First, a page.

The number of super-rich in Asia is set to reach 2.67 million people by 2015, with a total net worth of an estimated $16.7 trillion, Swiss private bank Julius Baer said on Tuesday.
The findings in the bank's 2012 Wealth Report focusing on Asia, indicated that the region's so-called High Net Worth Individuals (HNWIs) were largely immune from the economic ills affecting the rest of the world.
This was because of Asia's economy, which continued to grow thanks to "domestic demand supported by robust job growth", the bank said in a statement.
Announcing the survey, which focuses on wealth creation in 10 of Asia's biggest economies, Julius Baer also said its HNWI estimate for 2015 represented a compounded annual growth rate of 30 percent from 2010 estimates.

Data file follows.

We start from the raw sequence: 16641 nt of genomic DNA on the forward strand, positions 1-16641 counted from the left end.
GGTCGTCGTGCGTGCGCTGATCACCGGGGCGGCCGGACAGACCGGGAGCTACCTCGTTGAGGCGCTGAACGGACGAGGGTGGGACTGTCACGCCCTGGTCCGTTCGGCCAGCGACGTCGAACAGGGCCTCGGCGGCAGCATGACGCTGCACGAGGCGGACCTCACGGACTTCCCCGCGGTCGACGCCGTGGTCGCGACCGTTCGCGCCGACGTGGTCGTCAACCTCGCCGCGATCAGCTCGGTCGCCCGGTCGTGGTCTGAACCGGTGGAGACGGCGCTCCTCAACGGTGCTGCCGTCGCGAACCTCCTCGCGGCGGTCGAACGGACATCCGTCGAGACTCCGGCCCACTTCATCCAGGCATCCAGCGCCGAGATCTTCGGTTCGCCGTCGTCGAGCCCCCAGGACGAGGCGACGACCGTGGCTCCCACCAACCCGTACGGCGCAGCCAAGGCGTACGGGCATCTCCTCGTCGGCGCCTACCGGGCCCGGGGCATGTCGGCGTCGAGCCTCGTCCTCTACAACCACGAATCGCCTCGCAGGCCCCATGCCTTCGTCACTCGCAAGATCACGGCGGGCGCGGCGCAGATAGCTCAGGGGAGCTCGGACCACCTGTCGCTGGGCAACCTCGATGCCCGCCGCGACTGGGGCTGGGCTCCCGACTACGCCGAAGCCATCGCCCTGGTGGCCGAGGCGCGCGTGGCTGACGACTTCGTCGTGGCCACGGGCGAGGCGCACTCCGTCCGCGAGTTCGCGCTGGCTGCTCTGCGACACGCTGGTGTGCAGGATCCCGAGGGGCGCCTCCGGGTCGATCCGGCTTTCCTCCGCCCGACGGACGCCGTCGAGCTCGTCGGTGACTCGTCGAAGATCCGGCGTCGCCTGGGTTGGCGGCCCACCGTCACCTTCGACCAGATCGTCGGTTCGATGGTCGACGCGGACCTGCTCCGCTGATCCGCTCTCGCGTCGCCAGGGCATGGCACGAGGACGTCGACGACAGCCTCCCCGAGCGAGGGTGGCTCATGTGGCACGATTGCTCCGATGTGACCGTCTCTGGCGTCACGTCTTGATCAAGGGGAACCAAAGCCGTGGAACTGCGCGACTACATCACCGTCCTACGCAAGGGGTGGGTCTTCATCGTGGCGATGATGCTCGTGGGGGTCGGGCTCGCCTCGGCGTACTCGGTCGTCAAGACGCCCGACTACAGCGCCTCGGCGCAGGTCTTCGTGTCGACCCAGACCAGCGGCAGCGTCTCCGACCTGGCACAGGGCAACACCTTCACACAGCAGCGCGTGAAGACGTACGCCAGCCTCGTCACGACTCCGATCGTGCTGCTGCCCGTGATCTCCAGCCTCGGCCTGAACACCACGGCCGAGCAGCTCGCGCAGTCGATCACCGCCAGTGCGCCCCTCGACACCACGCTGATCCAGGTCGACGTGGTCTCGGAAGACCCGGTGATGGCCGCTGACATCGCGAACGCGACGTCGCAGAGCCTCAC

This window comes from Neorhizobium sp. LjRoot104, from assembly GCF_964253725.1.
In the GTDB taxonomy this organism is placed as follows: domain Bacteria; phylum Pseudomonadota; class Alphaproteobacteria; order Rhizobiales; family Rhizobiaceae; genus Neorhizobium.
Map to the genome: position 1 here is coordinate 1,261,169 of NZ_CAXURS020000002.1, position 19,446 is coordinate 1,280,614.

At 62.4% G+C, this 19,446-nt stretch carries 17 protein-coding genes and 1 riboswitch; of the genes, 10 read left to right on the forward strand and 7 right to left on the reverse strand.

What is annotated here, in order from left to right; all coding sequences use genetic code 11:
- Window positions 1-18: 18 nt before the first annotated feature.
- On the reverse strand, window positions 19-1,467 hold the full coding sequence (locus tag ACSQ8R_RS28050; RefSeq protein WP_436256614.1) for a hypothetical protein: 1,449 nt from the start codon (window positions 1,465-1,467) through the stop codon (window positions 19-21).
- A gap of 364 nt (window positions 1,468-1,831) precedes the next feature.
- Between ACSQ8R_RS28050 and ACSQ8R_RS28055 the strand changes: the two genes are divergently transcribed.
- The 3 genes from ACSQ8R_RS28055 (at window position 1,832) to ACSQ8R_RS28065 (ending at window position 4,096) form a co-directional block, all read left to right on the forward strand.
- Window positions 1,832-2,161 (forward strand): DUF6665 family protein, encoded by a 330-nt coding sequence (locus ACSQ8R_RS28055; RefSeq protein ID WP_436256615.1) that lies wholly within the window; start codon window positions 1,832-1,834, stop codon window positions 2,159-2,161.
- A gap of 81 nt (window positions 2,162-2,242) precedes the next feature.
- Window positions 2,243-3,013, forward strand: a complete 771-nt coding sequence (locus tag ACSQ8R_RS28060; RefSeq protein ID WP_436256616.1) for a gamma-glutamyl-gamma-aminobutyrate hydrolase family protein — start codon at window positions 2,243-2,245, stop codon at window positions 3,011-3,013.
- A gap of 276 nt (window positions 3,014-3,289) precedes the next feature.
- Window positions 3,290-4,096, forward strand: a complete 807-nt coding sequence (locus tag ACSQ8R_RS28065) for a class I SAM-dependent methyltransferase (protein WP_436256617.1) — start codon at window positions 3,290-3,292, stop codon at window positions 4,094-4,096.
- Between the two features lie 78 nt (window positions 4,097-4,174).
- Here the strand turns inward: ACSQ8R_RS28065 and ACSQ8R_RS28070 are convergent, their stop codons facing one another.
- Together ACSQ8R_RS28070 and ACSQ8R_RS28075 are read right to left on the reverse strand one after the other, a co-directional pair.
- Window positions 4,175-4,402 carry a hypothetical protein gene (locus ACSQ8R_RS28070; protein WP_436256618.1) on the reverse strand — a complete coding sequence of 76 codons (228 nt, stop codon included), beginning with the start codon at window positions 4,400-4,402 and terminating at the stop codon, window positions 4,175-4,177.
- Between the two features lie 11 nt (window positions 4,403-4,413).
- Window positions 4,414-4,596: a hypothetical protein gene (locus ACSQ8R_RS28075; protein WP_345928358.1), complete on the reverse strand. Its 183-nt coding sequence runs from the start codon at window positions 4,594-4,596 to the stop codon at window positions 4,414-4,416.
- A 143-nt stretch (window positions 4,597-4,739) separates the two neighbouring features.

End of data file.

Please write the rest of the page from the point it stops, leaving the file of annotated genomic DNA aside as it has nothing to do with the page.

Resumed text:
China could be home to 1.46 million super-rich by 2015 with assets of $9.3 billion, the report showed.
Indonesia was on course for a 25-percent compounded annual rise in HNWIs -- the highest across Asia, thanks to its "flourishing domestic business environment".
In India, wealth creation was driven by labour moving out of agriculture and by improvements in infrastructure, the report said, while China continued to see growth by redistributing its economic activity.
The report, which also looked at how much it costs to live in luxury in Hong Kong, Shanghai, Singapore, and Mumbai, showed an 8.8 percent rise in prices since the last estimates.
This "shows clearly that the cost of living in luxury in Asia continues to substantially outpace conventional consumer price index (CPI) measures, which stood at approximately 6% for the same time period", it said.